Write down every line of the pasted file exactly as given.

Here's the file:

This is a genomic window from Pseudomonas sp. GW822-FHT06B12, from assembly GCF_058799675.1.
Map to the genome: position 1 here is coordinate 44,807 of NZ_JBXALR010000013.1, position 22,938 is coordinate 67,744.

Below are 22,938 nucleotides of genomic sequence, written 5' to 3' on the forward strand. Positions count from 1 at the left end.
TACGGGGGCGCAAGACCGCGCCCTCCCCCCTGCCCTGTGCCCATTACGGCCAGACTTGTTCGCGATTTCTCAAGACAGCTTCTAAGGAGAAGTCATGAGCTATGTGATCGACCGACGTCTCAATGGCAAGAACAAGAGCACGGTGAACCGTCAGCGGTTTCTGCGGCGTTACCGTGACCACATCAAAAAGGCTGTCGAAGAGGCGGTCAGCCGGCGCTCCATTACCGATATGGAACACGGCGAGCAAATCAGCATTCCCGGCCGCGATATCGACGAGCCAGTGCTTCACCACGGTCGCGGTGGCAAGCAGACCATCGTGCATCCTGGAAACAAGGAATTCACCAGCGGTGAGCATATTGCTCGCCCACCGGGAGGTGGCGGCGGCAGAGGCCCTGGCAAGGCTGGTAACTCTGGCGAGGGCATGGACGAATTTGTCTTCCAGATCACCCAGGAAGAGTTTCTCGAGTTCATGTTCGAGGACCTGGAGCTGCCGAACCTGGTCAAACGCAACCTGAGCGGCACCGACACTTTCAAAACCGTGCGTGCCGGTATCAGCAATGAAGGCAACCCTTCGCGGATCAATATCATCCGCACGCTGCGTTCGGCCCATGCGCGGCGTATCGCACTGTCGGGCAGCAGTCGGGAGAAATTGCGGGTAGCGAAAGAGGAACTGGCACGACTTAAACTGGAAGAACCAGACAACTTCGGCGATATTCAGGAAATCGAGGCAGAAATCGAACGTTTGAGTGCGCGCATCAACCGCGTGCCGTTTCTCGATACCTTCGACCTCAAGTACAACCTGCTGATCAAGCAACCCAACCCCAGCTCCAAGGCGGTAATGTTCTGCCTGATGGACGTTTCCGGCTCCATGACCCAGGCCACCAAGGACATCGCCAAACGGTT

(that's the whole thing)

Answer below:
This is a genomic window from Pseudomonas sp. GW822-FHT06B12, from assembly GCF_058799675.1.
Map to the genome: position 1 here is coordinate 44,807 of NZ_JBXALR010000013.1, position 22,938 is coordinate 67,744.

Below are 22,938 nucleotides of genomic sequence, written 5' to 3' on the forward strand. Positions count from 1 at the left end.
TACGGGGGCGCAAGACCGCGCCCTCCCCCCTGCCCTGTGCCCATTACGGCCAGACTTGTTCGCGATTTCTCAAGACAGCTTCTAAGGAGAAGTCATGAGCTATGTGATCGACCGACGTCTCAATGGCAAGAACAAGAGCACGGTGAACCGTCAGCGGTTTCTGCGGCGTTACCGTGACCACATCAAAAAGGCTGTCGAAGAGGCGGTCAGCCGGCGCTCCATTACCGATATGGAACACGGCGAGCAAATCAGCATTCCCGGCCGCGATATCGACGAGCCAGTGCTTCACCACGGTCGCGGTGGCAAGCAGACCATCGTGCATCCTGGAAACAAGGAATTCACCAGCGGTGAGCATATTGCTCGCCCACCGGGAGGTGGCGGCGGCAGAGGCCCTGGCAAGGCTGGTAACTCTGGCGAGGGCATGGACGAATTTGTCTTCCAGATCACCCAGGAAGAGTTTCTCGAGTTCATGTTCGAGGACCTGGAGCTGCCGAACCTGGTCAAACGCAACCTGAGCGGCACCGACACTTTCAAAACCGTGCGTGCCGGTATCAGCAATGAAGGCAACCCTTCGCGGATCAATATCATCCGCACGCTGCGTTCGGCCCATGCGCGGCGTATCGCACTGTCGGGCAGCAGTCGGGAGAAATTGCGGGTAGCGAAAGAGGAACTGGCACGACTTAAACTGGAAGAACCAGACAACTTCGGCGATATTCAGGAAATCGAGGCAGAAATCGAACGTTTGAGTGCGCGCATCAACCGCGTGCCGTTTCTCGATACCTTCGACCTCAAGTACAACCTGCTGATCAAGCAACCCAACCCCAGCTCCAAGGCGGTAATGTTCTGCCTGATGGACGTTTCCGGCTCCATGACCCAGGCCACCAAGGACATCGCCAAACGGTT